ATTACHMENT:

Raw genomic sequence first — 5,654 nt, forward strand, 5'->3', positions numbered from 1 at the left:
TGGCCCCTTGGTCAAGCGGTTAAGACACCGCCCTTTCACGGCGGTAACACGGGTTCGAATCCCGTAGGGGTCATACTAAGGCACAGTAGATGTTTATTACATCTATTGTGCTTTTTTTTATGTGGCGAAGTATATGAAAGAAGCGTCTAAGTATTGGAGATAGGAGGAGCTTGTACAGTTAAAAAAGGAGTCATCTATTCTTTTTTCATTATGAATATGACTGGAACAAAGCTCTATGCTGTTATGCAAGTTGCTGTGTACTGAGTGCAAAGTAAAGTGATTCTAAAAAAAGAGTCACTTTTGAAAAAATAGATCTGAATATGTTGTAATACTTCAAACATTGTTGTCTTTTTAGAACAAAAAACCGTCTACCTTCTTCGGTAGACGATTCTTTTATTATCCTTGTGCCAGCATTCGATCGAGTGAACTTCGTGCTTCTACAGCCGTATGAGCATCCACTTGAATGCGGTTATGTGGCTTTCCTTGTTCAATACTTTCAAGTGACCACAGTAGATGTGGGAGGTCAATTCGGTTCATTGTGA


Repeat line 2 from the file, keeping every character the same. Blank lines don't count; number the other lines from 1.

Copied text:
TGGCCCCTTGGTCAAGCGGTTAAGACACCGCCCTTTCACGGCGGTAACACGGGTTCGAATCCCGTAGGGGTCATACTAAGGCACAGTAGATGTTTATTACATCTATTGTGCTTTTTTTTATGTGGCGAAGTATATGAAAGAAGCGTCTAAGTATTGGAGATAGGAGGAGCTTGTACAGTTAAAAAAGGAGTCATCTATTCTTTTTTCATTATGAATATGACTGGAACAAAGCTCTATGCTGTTATGCAAGTTGCTGTGTACTGAGTGCAAAGTAAAGTGATTCTAAAAAAAGAGTCACTTTTGAAAAAATAGATCTGAATATGTTGTAATACTTCAAACATTGTTGTCTTTTTAGAACAAAAAACCGTCTACCTTCTTCGGTAGACGATTCTTTTATTATCCTTGTGCCAGCATTCGATCGAGTGAACTTCGTGCTTCTACAGCCGTATGAGCATCCACTTGAATGCGGTTATGTGGCTTTCCTTGTTCAATACTTTCAAGTGACCACAGTAGATGTGGGAGGTCAATTCGGTTCATTGTGA